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  • Meeting abstract
  • Open Access

Patient with three separate accessory saphenous veins identified while graft preparation: A case report

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Journal of Cardiothoracic Surgery201510 (Suppl 1) :A230

  • Published:


  • Carotid Endarterectomy
  • Left Main Coronary Artery
  • Great Saphenous Vein
  • Left Carotid Artery
  • Incision Length


Congenital anomalies which do not cause functional or cosmetic problems are usually incidentally identified at diagnostic researches or surgical explorations.


Our case was 54 year-old male patient. He had cerebral ischemic attack a year ago and amaurosis fugax 2 months ago, in his medical history.


Patient's coronary angiography and selective arcus aortography revealed 50% stenosis at left main coronary artery and serious three-vessel disease. Cardiology and Cardiovascular surgery council decided that ulcerous lesion at left carotid artery has priority. Patient underwent coronary revascularization three weeks after left carotid endarterectomy.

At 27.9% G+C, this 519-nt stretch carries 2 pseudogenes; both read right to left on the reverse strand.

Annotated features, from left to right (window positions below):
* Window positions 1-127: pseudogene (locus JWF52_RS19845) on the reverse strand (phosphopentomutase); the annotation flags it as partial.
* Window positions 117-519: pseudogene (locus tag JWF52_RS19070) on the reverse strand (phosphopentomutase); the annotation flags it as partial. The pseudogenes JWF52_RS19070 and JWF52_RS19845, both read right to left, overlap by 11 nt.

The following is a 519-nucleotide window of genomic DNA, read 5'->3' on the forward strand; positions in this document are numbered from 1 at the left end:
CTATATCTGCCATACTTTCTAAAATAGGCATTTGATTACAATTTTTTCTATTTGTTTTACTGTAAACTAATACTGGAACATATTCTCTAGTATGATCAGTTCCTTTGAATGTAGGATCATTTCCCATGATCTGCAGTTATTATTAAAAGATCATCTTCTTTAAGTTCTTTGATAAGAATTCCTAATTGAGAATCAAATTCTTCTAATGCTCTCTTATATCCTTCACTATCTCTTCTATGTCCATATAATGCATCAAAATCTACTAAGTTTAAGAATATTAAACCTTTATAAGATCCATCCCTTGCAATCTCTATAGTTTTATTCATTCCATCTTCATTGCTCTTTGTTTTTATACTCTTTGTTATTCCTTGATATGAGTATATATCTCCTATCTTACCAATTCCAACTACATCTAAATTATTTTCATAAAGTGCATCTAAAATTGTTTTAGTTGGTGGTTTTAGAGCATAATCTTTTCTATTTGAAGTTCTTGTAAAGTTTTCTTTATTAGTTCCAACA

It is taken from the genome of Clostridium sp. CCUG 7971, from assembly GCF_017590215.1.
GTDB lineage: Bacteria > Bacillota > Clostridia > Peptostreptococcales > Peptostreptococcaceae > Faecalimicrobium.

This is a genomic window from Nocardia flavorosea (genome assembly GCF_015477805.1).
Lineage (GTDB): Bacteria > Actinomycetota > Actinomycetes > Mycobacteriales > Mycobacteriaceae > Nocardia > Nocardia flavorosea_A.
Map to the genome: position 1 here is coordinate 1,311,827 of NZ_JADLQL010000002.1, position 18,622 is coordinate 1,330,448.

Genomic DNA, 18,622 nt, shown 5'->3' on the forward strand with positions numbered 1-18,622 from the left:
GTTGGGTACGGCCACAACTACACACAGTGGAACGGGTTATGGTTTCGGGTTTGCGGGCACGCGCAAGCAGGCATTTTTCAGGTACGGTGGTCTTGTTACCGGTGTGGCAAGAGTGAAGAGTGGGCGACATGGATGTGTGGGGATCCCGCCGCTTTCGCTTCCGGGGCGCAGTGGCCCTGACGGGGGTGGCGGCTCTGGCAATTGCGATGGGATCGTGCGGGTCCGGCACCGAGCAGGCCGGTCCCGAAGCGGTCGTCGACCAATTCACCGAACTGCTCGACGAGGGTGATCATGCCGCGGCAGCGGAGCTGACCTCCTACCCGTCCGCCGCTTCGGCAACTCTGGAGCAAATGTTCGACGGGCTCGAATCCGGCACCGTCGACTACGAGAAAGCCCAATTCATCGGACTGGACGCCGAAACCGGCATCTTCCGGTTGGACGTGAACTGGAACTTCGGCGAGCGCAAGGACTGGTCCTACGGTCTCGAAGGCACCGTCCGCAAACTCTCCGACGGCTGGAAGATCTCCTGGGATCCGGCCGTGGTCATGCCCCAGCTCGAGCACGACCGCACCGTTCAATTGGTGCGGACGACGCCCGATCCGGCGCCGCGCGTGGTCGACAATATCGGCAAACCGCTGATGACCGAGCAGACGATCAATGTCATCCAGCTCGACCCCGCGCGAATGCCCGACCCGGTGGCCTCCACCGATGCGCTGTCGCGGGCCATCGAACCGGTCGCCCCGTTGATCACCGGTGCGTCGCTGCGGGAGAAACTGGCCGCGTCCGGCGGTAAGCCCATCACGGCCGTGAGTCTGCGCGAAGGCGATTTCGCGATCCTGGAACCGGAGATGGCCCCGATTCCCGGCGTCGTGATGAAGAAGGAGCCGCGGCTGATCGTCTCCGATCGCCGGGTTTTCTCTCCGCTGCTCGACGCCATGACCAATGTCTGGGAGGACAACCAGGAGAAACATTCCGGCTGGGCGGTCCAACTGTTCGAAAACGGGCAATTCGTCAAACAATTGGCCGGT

Under general anesthesia, median sternotomy was performed. LIMA graft preparation and great saphenous vein preparation from right lower extremity were maintained together. Three separate accessory saphenous veins were visualized below knee level. The medial one was thin but other two had optimal diameter. For reducing incision length and surgical wound size, both accessory saphenous veins were prepared by controlled saline infusion and collaterals were ligated. Three coronary arteries were successfully revascularized. The patient recovered uneventfully. Patient is still followed up by our outpatient clinic.


As in our case, latent congenital anomalies are usually incidentally identified at surgical explorations. Sometimes this situation may be altered for patient's advantage and be beneficial for patient even by reducing tissue damage.


Authors’ Affiliations

1 Department of Cardiovascular Surgery, Katip Celebi University Izmir Ataturk Training and Research Hospital, Izmir, Turkey


© Yetkin et al. 2015

This article is published under license to BioMed Central Ltd. This is an Open Access article distributed under the terms of the Creative Commons Attribution License (, which permits unrestricted use, distribution, and reproduction in any medium, provided the original work is properly cited. The Creative Commons Public Domain Dedication waiver ( applies to the data made available in this article, unless otherwise stated.